Sustainability and environmental ethics for the application of engineered nanoparticles
Abreham Tesfaye Beshaa, Yanju Liubc, Dawit N. Bekelebc, Zhaomin Dongd, Ravi Naidubc, Gebru Neda Gebremariama

*****


“Poison is the wind that blows from the north and south and east.” Marvin Gaye wasn’t an environmental scientist, but his 1971 single “Mercy Mercy Me (The Ecology)” provides a stark and useful environmental analysis, complete with warnings of overcrowding and climate change. The song doesn’t explicitly mention race, but its place in Gaye’s What’s Going On album portrays a black Vietnam veteran, coming back to his segregated community and envisioning the hell that people endure.

Gaye’s prophecies relied on the qualitative data of storytelling—of long-circulated anecdotes and warnings within black communities of bad air and water, poison, and cancer. But those warnings have been buttressed by study after study indicating that people of color face disproportionate risks from pollution, and that polluting industries are often located in the middle of their communities.

Late last week, even as the Environmental Protection Agency and the Trump administration continued a plan to dismantle many of the institutions built to address those disproportionate risks, researchers embedded in the EPA’s National Center for Environmental Assessment released a study indicating that people of color are much more likely to live near polluters and breathe polluted air. Specifically, the study finds that people in poverty are exposed to more fine particulate matter than people living above poverty. According to the study’s authors, “results at national, state, and county scales all indicate that non-Whites tend to be burdened disproportionately to Whites.”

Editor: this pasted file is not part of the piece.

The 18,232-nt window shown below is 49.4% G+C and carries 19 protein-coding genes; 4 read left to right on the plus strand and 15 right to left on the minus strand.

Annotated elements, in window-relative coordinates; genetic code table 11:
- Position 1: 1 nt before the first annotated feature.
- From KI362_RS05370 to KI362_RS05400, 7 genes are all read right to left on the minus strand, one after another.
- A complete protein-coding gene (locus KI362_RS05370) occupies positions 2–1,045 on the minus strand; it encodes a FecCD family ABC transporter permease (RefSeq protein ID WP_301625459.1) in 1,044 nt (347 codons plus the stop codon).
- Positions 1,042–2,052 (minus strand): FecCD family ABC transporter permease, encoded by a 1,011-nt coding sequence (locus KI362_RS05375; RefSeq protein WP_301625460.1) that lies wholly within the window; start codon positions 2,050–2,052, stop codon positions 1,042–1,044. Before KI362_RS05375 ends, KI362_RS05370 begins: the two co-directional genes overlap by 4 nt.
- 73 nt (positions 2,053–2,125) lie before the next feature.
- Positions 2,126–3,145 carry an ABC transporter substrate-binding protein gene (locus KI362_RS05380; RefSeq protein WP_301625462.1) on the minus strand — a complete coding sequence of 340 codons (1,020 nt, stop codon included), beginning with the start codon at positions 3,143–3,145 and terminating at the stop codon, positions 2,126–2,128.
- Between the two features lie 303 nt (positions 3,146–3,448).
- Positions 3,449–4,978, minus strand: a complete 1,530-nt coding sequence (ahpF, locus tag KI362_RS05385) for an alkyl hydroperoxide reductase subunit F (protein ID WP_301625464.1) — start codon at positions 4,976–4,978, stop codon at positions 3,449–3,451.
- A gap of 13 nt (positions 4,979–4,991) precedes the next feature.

Trump's EPA Concludes Environmental Racism Is Real
A new report from the Environmental Protection Agency finds that people of color are much more likely to live near polluters and breathe polluted air—even as the agency seeks to roll back regulations on pollution.
Vann R. Newkirk, The Atlantic

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Nanotech and Business...

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Joint School of Nanoscience and Nanoengineering: Facebook

 

Topics: African Americans, Diversity, Diversity in Science, Economics, Nanotechnology


Historically Black Colleges & Universities (HBCUs) should pursue research in the nanotech sector. Other universities are leveraging significant funding to lead the way in nanotechnology research. For instance, the Institute for Nanotechnology was established as an umbrella organization for the multi-million dollar nanotechnology research efforts at Northwestern University. The role of the Institute is to support meaningful efforts in nanotechnology, house state-of-the-art nanomaterials characterization facilities, and support individual and group efforts aimed at addressing and solving key problems in nanotechnology.As part of this effort, a $34 million, 40,000 square foot state-of-the-art Center for Nanofabrication and Molecular Self-Assembly was constructed on the Evanston, Illinois campus. The new facility, which was anchored by a $14 million grant from the Department of Health and Human Services, is one of the first federally funded facilities of its kind in the United States and home to the Institute headquarters.